By RICARDO WELLS
Tribune Staff Reporter
PRIME Minister Perry Christie said yesterday that it has become increasingly clear that The Bahamas must undergo a series of self-examination processes to achieve higher global standards.
As a part of his clarion call to the nation to adhere to the proposals being developed by the National Development Planning Unit, Mr Christie said The Bahamas must come to grips with the “great deal of heavy lifting” yet to be done as the country continues to move forward.
The Centreville MP, who was speaking at the opening of the Inter-American Development Bank’s joint national development plan seminar, said the only way to improve the Bahamas’ current position would be through true self-analysis in the public and private sector.
He suggested that modern times present the need for governments to be more transparent in their operations.
“Particularly at a time in The Bahamas where we are faced with complex issues and increasingly so, where the absolute necessity for understanding what is happening in the outside world is even more profoundly important than it has ever been before in our history and where the challenges of government have been able to be ignored by not having them confront you,” said Mr Christie.
He added: “If we do not make a number of changes now, that divide will widen and we will be left behind and many of our citizens will feel even more marginalised. So there is this compelling urgency of making decisions now that are important to The Bahamas. There is a small window of opportunity to make some very hard choices and key changes. All changes take courage in government particularly as you approach general elections.
“The accountability, whether at my level, the ministerial level, the permanent secretary level; accountability is important. Knowing and having the capacity to do the job is critical. And you must clearly be able to meet the standard that is so vitally important today.”
As proposed, the Vision2040 National Development Plan would address systematic flaws that exist in both the public and private sector, aiming to, for the first time, drive social, economical, environmental and governmental reform from a national, non-partisan platform.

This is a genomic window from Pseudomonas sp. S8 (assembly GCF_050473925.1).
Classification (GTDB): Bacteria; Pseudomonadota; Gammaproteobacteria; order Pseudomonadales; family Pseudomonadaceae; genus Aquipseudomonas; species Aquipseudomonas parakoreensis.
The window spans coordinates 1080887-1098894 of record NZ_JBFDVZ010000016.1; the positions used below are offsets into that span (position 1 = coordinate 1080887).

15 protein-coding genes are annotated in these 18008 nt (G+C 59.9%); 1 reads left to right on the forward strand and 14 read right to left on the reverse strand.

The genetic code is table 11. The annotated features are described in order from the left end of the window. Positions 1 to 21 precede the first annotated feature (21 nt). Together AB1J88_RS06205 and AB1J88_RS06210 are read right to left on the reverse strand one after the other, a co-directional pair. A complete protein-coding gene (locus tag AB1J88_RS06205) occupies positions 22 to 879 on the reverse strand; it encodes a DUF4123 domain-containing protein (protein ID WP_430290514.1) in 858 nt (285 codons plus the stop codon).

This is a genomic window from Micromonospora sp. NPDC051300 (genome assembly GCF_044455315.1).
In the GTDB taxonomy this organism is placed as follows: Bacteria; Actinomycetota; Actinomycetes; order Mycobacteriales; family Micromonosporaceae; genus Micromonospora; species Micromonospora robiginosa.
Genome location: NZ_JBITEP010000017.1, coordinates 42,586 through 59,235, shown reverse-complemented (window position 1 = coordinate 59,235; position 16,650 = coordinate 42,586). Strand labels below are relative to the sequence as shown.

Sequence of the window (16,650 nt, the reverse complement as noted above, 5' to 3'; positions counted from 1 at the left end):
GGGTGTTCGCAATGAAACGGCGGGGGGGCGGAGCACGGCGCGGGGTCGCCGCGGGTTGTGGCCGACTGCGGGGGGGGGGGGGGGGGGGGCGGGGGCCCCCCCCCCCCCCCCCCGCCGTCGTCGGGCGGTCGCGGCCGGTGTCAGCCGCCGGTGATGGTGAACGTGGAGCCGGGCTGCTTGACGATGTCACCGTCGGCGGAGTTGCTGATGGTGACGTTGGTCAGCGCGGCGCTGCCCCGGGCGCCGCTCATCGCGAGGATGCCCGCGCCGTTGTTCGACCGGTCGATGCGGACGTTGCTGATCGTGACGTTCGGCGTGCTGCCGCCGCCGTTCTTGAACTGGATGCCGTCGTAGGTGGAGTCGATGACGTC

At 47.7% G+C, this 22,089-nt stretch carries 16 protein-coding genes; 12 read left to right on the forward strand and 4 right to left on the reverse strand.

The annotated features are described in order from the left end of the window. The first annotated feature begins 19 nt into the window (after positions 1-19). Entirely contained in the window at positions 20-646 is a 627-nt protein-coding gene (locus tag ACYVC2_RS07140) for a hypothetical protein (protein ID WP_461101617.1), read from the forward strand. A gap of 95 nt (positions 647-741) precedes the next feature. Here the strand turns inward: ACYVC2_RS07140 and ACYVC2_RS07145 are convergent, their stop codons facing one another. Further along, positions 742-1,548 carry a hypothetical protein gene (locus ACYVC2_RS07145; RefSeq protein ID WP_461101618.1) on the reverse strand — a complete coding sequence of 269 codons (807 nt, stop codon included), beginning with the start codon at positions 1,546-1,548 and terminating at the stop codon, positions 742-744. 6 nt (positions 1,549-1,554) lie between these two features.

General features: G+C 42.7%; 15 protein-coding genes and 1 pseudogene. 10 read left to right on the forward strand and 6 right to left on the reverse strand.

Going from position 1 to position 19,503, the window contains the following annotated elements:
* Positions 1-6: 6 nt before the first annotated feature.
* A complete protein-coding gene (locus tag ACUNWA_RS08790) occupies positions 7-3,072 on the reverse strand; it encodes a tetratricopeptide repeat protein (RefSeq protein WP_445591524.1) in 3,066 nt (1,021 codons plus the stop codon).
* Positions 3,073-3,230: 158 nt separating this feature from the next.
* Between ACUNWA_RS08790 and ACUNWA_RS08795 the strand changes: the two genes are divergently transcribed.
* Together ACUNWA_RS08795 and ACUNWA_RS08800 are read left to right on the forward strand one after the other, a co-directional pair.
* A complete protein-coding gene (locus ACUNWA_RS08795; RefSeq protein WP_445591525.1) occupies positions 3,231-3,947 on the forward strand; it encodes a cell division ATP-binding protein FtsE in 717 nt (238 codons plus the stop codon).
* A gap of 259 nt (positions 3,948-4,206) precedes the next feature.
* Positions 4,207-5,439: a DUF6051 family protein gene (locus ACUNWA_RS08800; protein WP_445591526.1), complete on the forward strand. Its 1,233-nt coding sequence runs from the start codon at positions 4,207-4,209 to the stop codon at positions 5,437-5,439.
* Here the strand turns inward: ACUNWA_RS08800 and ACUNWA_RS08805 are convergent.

Mr Christie said the plan once implemented would give successive administrations something to aspire to.
Crime and poverty
Addressing crime through the prism of the 2040 plan, Mr Christie said the future of the fight against crime must be built around programmes crafted and maintained by data.
“Lives are extinguished with an unimaginable degree of callousness,” he said. “Good, up to date data is essential if we are to understand the root causes of crime.”
Mr Christie said the value of information is key to combating the criminal element as it presents platforms to both measure and manages programmes and procedures.
“When the data suggests that a programme is not working let us discontinue that programme and redirect resources towards effective interventions. We have seen the importance of data driven solutions to those agencies fighting crimes, but it is not just limited to these agencies, data is vital to all government agencies,” he added.
“We can address crime and the fear of crime through innovative, data driven programmes guided by clear, well executed strategies leveraging the best technology as we move to a smarter Bahamas.”
Touching on the issue of poverty, Mr Christie described it as a circumstance that “robs” the Bahamian society of the potential of the human spirit and “blights” communities.
He cited statistics released in 2014 that show that 43,000 persons or 12.8 per cent of the population live in poverty. Of this figure, roughly 20 per cent are estimated to be children.
“This is probably the most critical point in our country,” he said.
According to Mr Christie, scores of Bahamians that now find themselves in poverty have now lost the will to move out of it.
“Today, all too often we have become hostage to poverty and the incentive to escape from it have been dulled and the will of people have been sapped. And so governments therefore have more and more been designing and devising interventions into people’s lives to provide a connection point to survive it – unemployment, homelessness – all of the social interventions that have been introduced.”
He also launched what he termed a 30-day challenge of public service innovation.
He challenged public service employees to submit ideas that could either strengthen existing services, improve an existing programme, propose a new programme or policy that could improve the lives of the citizens and residents that they serve daily.
Director of Economic Development and Planning in the Office of the Prime Minister, Dr Nicola Virgill-Rolle said the Vision 20140 plan is expected to be concluded in the coming weeks at which time it would be presented to the public for review.
Following the review process, the document will be reformatted to reflect any necessary changes and then advanced to Cabinet for review and then, if all goes well, implemented as a national plan in part or in full.